A rendering of the proposed odor abatement facility in Great Falls, which will serve the Potomac Interceptor sewage pipeline.
Photo by Alex McVeigh.
Eastern Great Falls will be the site of a new odor abatement facility, part of the ongoing project from the D.C. Water and Sewer Authority
The pipeline, which was constructed in the early 1960s, conveys wastewater from Fairfax, Loudoun and Montgomery Counties by gravity to the Potomac Pump Station in Washington, D.C. It is approximately 50 miles long and conveys about 60 million gallons per day, with a maximum capacity of 127 million gallons per day.
In 1991, due to odor complaints, a Potomac Interceptor Study recommended treatment of the hydrogen sulfide gas that came from the line, and six odor treatment locations were planned, one in Washington, D.C., three in Maryland and two in Virginia. One is planned for Loudoun County, the other for Great Falls. Barry Lucas of D.C. Water and Sewer said that maximum odor abatement won’t happen until all six are operational.
"Each facility is designed for its location, for example, site 1995 in Washington, D.C. is designed to look like a canal lockhouse, since it’s along the C and O Canal," Lucas said. "Back in 1999, we had an inspection video that showed a lot of the reinforcing of the pipe, which we’re typically not supposed to see. We can see concrete pipe, so we know we have issues and this project is the means by which we hope to begin to stop some of the corrosion."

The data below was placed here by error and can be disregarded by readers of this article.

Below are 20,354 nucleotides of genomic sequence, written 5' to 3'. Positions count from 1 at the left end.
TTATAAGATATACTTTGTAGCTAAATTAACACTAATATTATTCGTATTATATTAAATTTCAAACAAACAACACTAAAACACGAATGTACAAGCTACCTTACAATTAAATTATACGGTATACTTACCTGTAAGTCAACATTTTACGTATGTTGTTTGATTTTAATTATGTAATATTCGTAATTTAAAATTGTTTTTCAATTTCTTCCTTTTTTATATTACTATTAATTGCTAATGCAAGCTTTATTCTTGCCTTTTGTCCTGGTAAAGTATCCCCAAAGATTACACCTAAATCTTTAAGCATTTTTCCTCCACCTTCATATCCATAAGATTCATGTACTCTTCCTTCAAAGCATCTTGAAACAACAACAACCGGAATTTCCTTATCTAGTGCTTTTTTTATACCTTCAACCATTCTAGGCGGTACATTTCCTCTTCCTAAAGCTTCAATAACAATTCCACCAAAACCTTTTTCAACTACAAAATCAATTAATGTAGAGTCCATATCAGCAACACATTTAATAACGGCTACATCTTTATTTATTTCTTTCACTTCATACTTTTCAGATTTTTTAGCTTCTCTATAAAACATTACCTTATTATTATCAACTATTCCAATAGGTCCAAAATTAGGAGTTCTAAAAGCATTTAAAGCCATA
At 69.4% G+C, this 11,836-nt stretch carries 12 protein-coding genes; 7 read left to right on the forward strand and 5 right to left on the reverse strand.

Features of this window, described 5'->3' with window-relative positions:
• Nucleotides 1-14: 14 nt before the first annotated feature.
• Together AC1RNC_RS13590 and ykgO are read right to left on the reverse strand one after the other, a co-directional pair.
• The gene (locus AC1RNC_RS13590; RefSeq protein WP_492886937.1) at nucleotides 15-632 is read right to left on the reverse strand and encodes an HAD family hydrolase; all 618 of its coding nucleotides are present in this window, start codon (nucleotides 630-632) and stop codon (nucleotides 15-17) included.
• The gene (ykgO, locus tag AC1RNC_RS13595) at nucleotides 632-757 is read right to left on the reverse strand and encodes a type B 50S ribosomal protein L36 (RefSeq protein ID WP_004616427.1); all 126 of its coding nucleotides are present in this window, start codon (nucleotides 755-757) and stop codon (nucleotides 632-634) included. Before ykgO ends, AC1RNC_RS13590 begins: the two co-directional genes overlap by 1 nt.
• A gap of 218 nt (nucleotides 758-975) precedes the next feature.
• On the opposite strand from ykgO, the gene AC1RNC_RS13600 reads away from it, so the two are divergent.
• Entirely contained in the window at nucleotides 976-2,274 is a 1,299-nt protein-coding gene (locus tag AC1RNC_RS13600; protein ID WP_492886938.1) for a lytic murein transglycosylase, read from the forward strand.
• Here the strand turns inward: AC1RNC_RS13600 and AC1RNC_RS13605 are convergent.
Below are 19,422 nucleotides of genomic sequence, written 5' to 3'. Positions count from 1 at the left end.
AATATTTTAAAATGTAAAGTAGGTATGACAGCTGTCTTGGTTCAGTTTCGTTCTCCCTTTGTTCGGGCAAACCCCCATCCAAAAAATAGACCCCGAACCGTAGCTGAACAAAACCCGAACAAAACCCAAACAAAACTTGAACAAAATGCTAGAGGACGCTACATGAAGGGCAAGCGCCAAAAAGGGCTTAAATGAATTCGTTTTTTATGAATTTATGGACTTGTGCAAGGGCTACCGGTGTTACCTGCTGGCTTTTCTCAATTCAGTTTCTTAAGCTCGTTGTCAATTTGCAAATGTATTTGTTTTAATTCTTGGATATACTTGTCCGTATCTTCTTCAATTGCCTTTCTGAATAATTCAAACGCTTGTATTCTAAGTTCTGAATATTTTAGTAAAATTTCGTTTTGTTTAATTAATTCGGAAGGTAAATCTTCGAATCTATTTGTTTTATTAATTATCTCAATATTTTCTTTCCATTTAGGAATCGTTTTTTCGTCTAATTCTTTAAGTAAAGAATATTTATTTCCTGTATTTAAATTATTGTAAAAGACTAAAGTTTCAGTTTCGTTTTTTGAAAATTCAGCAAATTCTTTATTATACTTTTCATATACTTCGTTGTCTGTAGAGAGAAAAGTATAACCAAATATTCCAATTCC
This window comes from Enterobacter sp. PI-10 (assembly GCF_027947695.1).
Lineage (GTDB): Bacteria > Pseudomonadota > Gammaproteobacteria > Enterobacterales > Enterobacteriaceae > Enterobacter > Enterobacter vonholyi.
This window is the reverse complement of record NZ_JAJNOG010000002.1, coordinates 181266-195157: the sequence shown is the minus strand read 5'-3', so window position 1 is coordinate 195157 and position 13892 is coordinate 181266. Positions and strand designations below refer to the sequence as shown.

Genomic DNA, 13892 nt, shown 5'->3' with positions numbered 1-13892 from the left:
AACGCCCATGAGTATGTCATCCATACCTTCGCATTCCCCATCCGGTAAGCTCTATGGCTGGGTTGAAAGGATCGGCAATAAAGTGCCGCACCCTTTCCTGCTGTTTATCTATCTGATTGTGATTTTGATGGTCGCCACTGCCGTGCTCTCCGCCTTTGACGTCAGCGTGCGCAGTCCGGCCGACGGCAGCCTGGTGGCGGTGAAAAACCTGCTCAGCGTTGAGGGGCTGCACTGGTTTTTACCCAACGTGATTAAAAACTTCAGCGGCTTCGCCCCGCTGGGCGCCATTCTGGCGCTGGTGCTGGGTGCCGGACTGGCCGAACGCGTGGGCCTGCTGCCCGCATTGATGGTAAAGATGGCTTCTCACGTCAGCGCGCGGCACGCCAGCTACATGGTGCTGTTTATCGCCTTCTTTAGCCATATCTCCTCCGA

The crews will access the site from Deepwoods Drive, Yarnick Road, River Park Lane. They will be placing speed humps, signs and will do some intersection improvements to Beach Mill Road and Deepwoods Drive.
"These are not high manpower jobs," said Allen McCullough of Ulliman Schutte Construction. "We are coming in to do some dome excavation and surface work, as well as some underground piping and pour some concrete structure foundation, then it will shift into some masonry structure. There will be fairly small crews, five or six people."
The facility will be approximately 57 feet by 25 feet, and is scheduled to begin construction this summer and conclude by Fall 2013. Working hours are expected to be from 7:30 a.m. to 4:30 p.m.
The facilities will use activated carbon to combat the odor of the sewer gas, which will be in the facilities. The process is expected to reduce ambient odor and sewer corrosion. The carbon will be replaced approximately every one to two years.
After the odor abatement facility is constructed, the D.C. Water and Sewer Authority will be using the same access points to work on rehabilitation of the pipeline, to repair to the pipeline itself, as 5,300 feet of liner for the pipe in Fairfax County will be replaced, designed to project the life of the pipeline by another 75-100 years.
The rehabilitation project will be done by separate company and crews.